The International Commission of Jurists says Brunei’s new penal code, which includes death by stoning for adulterers, would violate human rights.
The sharia penal code, enacted into law last October, is scheduled to come into force in April.
The revised law criminalises adultery, extra-marital affairs, consensual gay sex and also re-introduces the death penalty after years of an effective moratorium.
In a letter to Brunei’s government, the organisation said the new legislation is not compatible with international human rights law.
The ICJ’s international adviser Emerlynne Gil has told Radio Australia’s Asia Pacific women are especially vulnerable.
“Women face more risk of receiving this penalty because they are most likely to be found guilty of adultery or having engaged in extra-marital sexual relations,” she said.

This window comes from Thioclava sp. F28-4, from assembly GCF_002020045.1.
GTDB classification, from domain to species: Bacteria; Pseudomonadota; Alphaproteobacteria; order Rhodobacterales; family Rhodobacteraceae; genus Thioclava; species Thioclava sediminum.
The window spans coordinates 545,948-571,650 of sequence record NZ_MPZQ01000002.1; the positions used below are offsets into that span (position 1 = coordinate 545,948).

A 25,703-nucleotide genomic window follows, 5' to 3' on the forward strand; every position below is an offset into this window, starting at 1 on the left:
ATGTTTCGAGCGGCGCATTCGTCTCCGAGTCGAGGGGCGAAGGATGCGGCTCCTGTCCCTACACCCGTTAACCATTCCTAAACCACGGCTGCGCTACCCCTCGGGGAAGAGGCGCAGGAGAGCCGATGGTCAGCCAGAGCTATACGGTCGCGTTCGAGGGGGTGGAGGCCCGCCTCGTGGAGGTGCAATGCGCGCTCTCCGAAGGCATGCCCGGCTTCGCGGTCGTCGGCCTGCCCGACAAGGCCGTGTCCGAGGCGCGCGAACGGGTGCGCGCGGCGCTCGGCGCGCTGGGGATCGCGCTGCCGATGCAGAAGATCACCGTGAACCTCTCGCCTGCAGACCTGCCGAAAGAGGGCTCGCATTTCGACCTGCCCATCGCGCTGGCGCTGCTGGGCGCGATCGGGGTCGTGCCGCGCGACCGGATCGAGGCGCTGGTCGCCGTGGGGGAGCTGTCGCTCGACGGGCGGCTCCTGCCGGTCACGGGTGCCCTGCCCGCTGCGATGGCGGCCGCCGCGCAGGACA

“This is because of the institutionalisation of gender discrimination in the laws.
Ms Gil says the penal code is a backwards step for the country on the road to securing international human rights standards.
“We were very surprised that an ASEAN member is doing this, especially at this point in time, where the ASEAN is trying to demonstrate to the international community that it is able to develop human rights standards,” she said.
“This definitely is a setback, not only for Brunei, but for the entire region.”
Many crimes under the new code have a high burden of proof and sharia court judges would have discretion over punishments, which could also include amputations for theft.
Brunei already enforces Islamic teachings more sternly than Malaysia and Indonesia, banning the sale of alcohol and evangelism by other religions.